#BlkBFing: Making HERstory! A Black History Month blog carnival on breastfeeding and African American mothersPosted February 26th, 2013 by Diana Derige
Good news arrived earlier this month in a report from the Centers for Disease Control and Prevention (CDC) on breastfeeding rates. The CDC found that from 2000 to 2008, the percentage of women overall who initiated breastfeeding increased from 70.3 percent to 74.6 percent. During the same time period, breastfeeding rates at six months and 12 months increased significantly – for whites, Hispanics and African Americans.
Just in time for Black History Month, we learned that we are reducing disparity, the gap between African American and white breastfeeding initiation rates narrowed from 24 percentage points to 16 percentage points.
And yet a gap remains.
As Kimberly Seals Allers eloquently describes in her post for Women’s eNews, this gap represents a complex reality. Over time, our health care system, our workplaces and our communities failed to support African American women in breastfeeding.
Black History Month is an ideal time to reflect on this past and move to a stronger future.
The CDC report highlights how far we’ve come. On behalf of the Kellogg Foundation, I’d like to take a moment to salute all of you who are working to bring us closer to the day when every woman has the support she needs to make an informed choice for her and her baby about breastfeeding, allowing even more babies to benefit from breast milk as their first food experience.
Today’s blog carnival in support of the African American breastfeeding community is an encouraging manifestation of what we call the first food movement. It is of vital importance that all of us come together to increase breastfeeding rates across the board and to eliminate this disparity. I’m honored to join the conversation and heartened by the good work that I know will grow out of it.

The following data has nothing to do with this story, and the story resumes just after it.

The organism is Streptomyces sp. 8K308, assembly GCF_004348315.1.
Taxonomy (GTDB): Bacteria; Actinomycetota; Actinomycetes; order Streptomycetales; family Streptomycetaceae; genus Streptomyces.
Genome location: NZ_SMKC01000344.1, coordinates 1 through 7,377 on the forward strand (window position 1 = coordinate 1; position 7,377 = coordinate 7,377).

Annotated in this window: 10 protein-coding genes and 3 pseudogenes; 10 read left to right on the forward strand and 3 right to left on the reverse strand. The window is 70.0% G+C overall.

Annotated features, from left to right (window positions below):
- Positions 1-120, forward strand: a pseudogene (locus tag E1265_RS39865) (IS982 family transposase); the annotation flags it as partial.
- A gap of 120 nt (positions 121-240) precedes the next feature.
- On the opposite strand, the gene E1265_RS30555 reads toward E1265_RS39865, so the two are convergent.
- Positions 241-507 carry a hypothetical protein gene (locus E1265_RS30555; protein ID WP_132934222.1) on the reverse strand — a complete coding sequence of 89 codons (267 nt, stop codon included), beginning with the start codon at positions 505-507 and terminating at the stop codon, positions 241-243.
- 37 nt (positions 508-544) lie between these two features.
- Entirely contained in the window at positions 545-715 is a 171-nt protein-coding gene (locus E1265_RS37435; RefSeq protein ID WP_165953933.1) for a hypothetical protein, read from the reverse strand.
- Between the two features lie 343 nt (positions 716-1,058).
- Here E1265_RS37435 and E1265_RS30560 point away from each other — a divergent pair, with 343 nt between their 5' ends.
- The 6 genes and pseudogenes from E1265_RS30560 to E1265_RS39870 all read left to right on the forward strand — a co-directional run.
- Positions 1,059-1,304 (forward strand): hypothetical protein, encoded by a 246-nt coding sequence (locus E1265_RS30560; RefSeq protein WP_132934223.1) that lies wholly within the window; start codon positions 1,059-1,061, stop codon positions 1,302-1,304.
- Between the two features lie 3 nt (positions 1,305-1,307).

Thank you MomsRising, Reaching our Sisters Everywhere (ROSE) and United States Breastfeeding Committee (USBC) for bringing so many together to support breastfeeding in the African American community.
Alicia Barnes, the fanciful follies of a mississippi missus
The Little Boobs That Could
Anayah Sangodele-Ayoka, Fellow, MomsRising & Free to Breastfeed
Beyond Controversy: Black Breastfeeding & Social Media
Anjanette Davenport Hatter, Black Mothers’ Breastfeeding Association
Breastfeeding: Obesity, Diabetes and Asthma Prevention
April Walter Brown
Engaging Fathers and Partners and Garnering Their Support of Breastfeeding
Bernetta Knighten, Bernetta Style
Breastfeed or Bottle
Best for Babes Foundation
Racial Breastfeeding Disparity Disappears at Baby Friendly Hospitals
Cathy Carothers, Chair, United States Breastfeeding Committee
Progress, Momentum, and Social Media
Charee Hall, Charee Lenee Styles
Breast Milk, The Best Milk
Fighting Sickle Cell with Breastfeeding
Christina Caldwell, Independent Journalist
Black Moms Are Raising Volume on Breastfeeding
Darcel, The Mahogany Way Birth Cafe
Reports Say Black Women Don’t Breastfeed…
Debi Ferrarello, volunteer Board of Directors of the U.S. Lactation Consultant Association
Promoting Good Health Begins With Breastfeeding
Diana Limongi, LadydeeLG
My 15 Month Journey
Dr. Melinda Harper
The Touch for Life
Ebeth Johnson, Breastfeeding Chef
Does Diet Impact Breast Milk?
Ericka Abrams, Public Health Practitioner & Doctoral student
How to Beat Barriers to Breastfeeding in Labor and Delivery
What did you think they were for?
As Goddesses Do…
Jeanine K. Valrie, It’s a Better Home
Creating a Legacy
Breastfeeding and all that jazz
Jessica Fedenia, Our Milky Way
Social Profit Works to Normal Birth and Breastfeeding
Kimberly Seals Allers, Mocha Manual
Saving Ourselves: Increasing Representation and Changing the Black Breastfeeding Narrative
Latham Thomas, Author, Founder of Mama Glow
Weapons of Mass Production…Breastfeeding
Phoebe Farag Mikhail, Listen, Learn, Act and Reflect
Perspective, and some chocolate chips in my oatmeal
RoiAnn Phillips, Communications Manager, HealthConnect One
Growing Strong: A Story About Quenesha and Her Son, Amor
Sahira Long, President, DC Breastfeeding Coalition
Against All Odds
Shannon Shelton Miller, Freelance Writer
Breastfeeding One, Nourishing Many
Sojourner Marable Grimmett, Author
Support Establishing Lactation Rooms in Public Places: Would You Eat in the Bathroom?
Tangela Boyd, Mommy, Milk & Me
Making Breastfeeding the “New Normal” for African American Mothers
Tanya Kalehia Workman, The Subject Matter is Love
Breastfeeding while lost in the woods
A Breastfeeding Business Woman
Tennille Patterson, Television Producer
Young, Black and Full of Milk
Tokunbo Koiki, Social Worker
Memories of Breastfeeding
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